He was there to promote his latest book White Sands – I soon discovered he’d be in Waterstones later that day giving a talk, so I went along. I’ve followed Dyer’s career for many years. I’d heard him on the radio reading from one of his earliest books, a novel, The Search. The book was disappointing, a bit flat, but nevertheless Dyer’s voice, his take on things had stayed with me, so when he started to find his feet as a non-fiction writer, I soon followed. And I loved what he wrote. Out of Sheer Rage is a sort of non-biography of DH Lawrence. Dyer is researching Lawrence, has an advance, a deadline, but he can’t get the book finished, so instead writes a book about not writing a book. Dyer is very good at not doing things. Hence the title of a later book Yoga for People Who Can’t Be Bothered to Do It.
In the spirit of Dyer I didn’t buy a signed copy of White Sands and still don’t own a copy. It was serialised as Radio Four’s Book of the Week, I’d also picked it up several times in bookshops to flick through it. There’s a chapter on not seeing the Northern Lights. It was another book of nots. So I was not buying it.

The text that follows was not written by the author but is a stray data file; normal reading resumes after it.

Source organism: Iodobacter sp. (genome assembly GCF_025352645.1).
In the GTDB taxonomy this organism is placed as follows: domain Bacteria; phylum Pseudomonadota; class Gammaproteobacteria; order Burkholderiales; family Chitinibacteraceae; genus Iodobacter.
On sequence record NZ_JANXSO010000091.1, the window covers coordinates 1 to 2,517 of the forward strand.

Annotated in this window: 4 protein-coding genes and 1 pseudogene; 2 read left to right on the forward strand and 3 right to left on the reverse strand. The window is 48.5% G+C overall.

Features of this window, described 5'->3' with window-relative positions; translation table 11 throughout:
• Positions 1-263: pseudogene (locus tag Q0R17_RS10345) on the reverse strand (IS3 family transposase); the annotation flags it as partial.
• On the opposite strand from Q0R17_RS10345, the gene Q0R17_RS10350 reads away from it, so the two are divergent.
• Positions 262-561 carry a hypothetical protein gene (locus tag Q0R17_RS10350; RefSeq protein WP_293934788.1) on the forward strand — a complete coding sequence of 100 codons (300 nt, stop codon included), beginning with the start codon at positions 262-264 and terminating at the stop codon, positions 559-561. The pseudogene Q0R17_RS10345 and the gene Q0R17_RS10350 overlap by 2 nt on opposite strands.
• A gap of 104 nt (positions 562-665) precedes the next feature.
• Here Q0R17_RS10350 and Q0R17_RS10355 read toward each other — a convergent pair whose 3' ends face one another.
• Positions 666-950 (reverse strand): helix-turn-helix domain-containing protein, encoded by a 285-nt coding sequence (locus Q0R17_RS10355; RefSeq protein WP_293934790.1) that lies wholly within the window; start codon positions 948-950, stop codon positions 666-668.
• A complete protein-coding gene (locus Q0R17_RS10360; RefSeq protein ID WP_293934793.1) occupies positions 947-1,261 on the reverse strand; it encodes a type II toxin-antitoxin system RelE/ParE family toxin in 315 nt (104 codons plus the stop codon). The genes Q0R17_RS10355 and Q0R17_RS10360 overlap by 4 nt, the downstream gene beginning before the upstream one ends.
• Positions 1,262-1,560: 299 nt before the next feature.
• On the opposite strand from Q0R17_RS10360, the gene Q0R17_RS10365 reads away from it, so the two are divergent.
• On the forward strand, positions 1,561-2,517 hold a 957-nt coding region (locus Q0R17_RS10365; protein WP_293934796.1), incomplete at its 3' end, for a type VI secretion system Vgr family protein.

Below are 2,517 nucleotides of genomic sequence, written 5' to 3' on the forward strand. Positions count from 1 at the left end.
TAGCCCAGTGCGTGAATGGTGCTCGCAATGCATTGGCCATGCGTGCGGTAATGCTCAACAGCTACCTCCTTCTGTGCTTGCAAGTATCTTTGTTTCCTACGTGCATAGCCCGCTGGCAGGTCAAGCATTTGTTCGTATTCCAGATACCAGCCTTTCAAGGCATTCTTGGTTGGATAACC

Last week Dyer turned up in Bath to promote his new book The Last Days of Roger Federer which, as Dyer was keen to explain, is not a book about tennis. This is a book about endings, but not abrupt endings, but declines. How someone’s decline sets in long before things end completely. It’s a book about finitude. About ageing, and about time. The book is 86,400 words long, the same number as there are seconds in a day. Nietzsche, for example, lived long after his madness set in, and Bob Dylan, according to Dyer, still makes records long after he has since being any good at all.
So is Dyer in decline too? He admits to feeling a bit creaky: he plays tennis but his knee is messed up. He had a mild stroke some years ago (he mentioned it at the Bristol talk), but his mind seems still capable of pinpoint accuracy. He is extremely funny, most of his books are smart but some are hilarious too, and in Bath he talked for almost an hour and his performance was worthy of stand up. Certainly funnier than Ricky Gervais’ Supernature.
I bought a signed copy of The Last Days of Roger Federer but like many of my signed first editions, I won’t read it. I’ll keep it on my shelf, out of the sunlight, and it’ll stay there until my last days when my son or daughter will come and throw it in a box and take it to a charity shop.